Clinical and Molecular Determinants of Malignant Transformation in Oral Epithelial Dysplasia



Ho, MW
(2019) Clinical and Molecular Determinants of Malignant Transformation in Oral Epithelial Dysplasia. Doctor of Medicine thesis, University of Liverpool.

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Abstract

Known risk factors for malignant transformation in oral lesions with malignant potential include the size and appearance, however the importance of site, grade of dysplasia and exposure to environmental carcinogens remains controversial. Patients with a diagnosis of oral epithelial dysplasia (OED) were recruited to a longitudinal observational cohort study in a tertiary oral dysplasia clinic. Clinical, histopathological and risk factor data were assessed to identify clinical determinants of malignant transformation; in patients where the oral dysplasia underwent malignant transformation the treatment outcomes were evaluated. Ninety-eight eligible patients were recruited and followed up for the median duration of 48 months. Twenty-six (26.5%) patients underwent malignant transformation, with significant predictors as follows: non-smoking status, lateral tongue subsite, non-homogeneous appearance, high histological grade and size of lesion >200mm2. Whilst these clinical features have previously been associated with malignant transformation in OED, the highly statistically significant finding of malignant transformation in non-smokers, consistent with several cohorts reported in the recent years. This suggests that these patients, apparently with endogenous OED, perhaps with inherited or acquired predisposition, are considered to be at higher risk (compared to smokers) and should form the focus for further investigation. All 26 patients in whom dysplasia transformed to oral squamous cell carcinoma were presented to the multidisciplinary team (MDT) with stage 1 disease. Ninety-one percent (21/23) were initially treated by wide local excision and 9% (2/23) required tumour resection followed by reconstruction. Twenty-two percent (5/23) of patients developed second primary OSCC, and further diagnoses of oral dysplasia with an estimate that 76% of patients will undergo one or more event in 5 years. Specialist monitoring of OED by a multidisciplinary team allows detection of OSCC at an early stage, facilitating largely curative treatment with simple and usually minor surgical intervention. The high incidence of second primary OSCC formation in high risk patients with OED supports an intensive targeted surveillance regimen in this group of patients. The observed higher rate of malignant transformation in non (or light)-smokers supports the hypothesis of an endogenous aetiology. It is hypothesised that loss of FANCD2 and associated proteins lead to genomic instability and oncogenesis. Longitudinal archival samples were obtained from 40 individuals with OED from time of diagnosis to the most recent clinical review in 23 non-transforming/stable OED or until excision of the SCC in 17 unstable OED undergoing malignant transformation. Histopathological reassessment, immunohistochemistry for FANCD2 and Western blotting for phosphorylation/mono-ubiquitination status of ATR, CHK1, FANCD2 and FANCG were undertaken on each tissue sample. Immunohistochemistry studies found under-expression of FANCD2 was observed in the diagnostic biopsy of OED lesions which later underwent malignant transformation when compared with stable OED. Combining the FANCD2 immunohistochemistry scores with histological grading more accurately predicted malignant transformation (p=0.005) than histology alone and correctly predicted malignant transformation in 10/17 initial biopsies. A significantly reduced expression of total FANCD2, pFANCD2, pATR, pCHK-1 and pFANCG were observed in OED which underwent malignant transformation. There is strong evidence that defects in the DNA damage sensing-signalling-repair cascade are associated with malignant transformation in OED. Loss of post-translational modification in FANCD2 and related proteins, was more predictive of malignant transformation when compared to clinical parameters.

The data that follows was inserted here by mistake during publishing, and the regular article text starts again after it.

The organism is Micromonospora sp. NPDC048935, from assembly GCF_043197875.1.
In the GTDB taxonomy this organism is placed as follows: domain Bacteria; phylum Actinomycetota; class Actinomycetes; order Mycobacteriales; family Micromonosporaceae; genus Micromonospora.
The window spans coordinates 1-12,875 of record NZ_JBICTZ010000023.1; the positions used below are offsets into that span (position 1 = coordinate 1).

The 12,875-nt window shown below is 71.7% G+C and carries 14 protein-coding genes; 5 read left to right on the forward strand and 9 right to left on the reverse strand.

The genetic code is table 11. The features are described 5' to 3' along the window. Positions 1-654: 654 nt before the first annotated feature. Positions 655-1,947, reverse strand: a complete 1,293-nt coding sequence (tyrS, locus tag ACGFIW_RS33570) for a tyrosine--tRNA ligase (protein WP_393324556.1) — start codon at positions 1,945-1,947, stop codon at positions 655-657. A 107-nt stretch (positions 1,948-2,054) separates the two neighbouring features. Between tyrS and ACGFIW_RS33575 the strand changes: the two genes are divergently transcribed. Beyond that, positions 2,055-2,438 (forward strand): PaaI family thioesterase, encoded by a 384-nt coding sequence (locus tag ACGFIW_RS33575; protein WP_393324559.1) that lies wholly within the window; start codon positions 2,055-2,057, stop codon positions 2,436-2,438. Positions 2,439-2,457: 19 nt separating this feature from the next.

Item Type: Thesis (Doctor of Medicine)
Divisions: Faculty of Health and Life Sciences > Institute of Life Courses and Medical Sciences > School of Medicine
Depositing User: Symplectic Admin
Date Deposited: 23 Aug 2019 10:35
Last Modified: 02 Apr 2021 08:13
DOI: 10.17638/03052069
Supervisors:
URI: https://livrepository.liverpool.ac.uk/id/eprint/3052069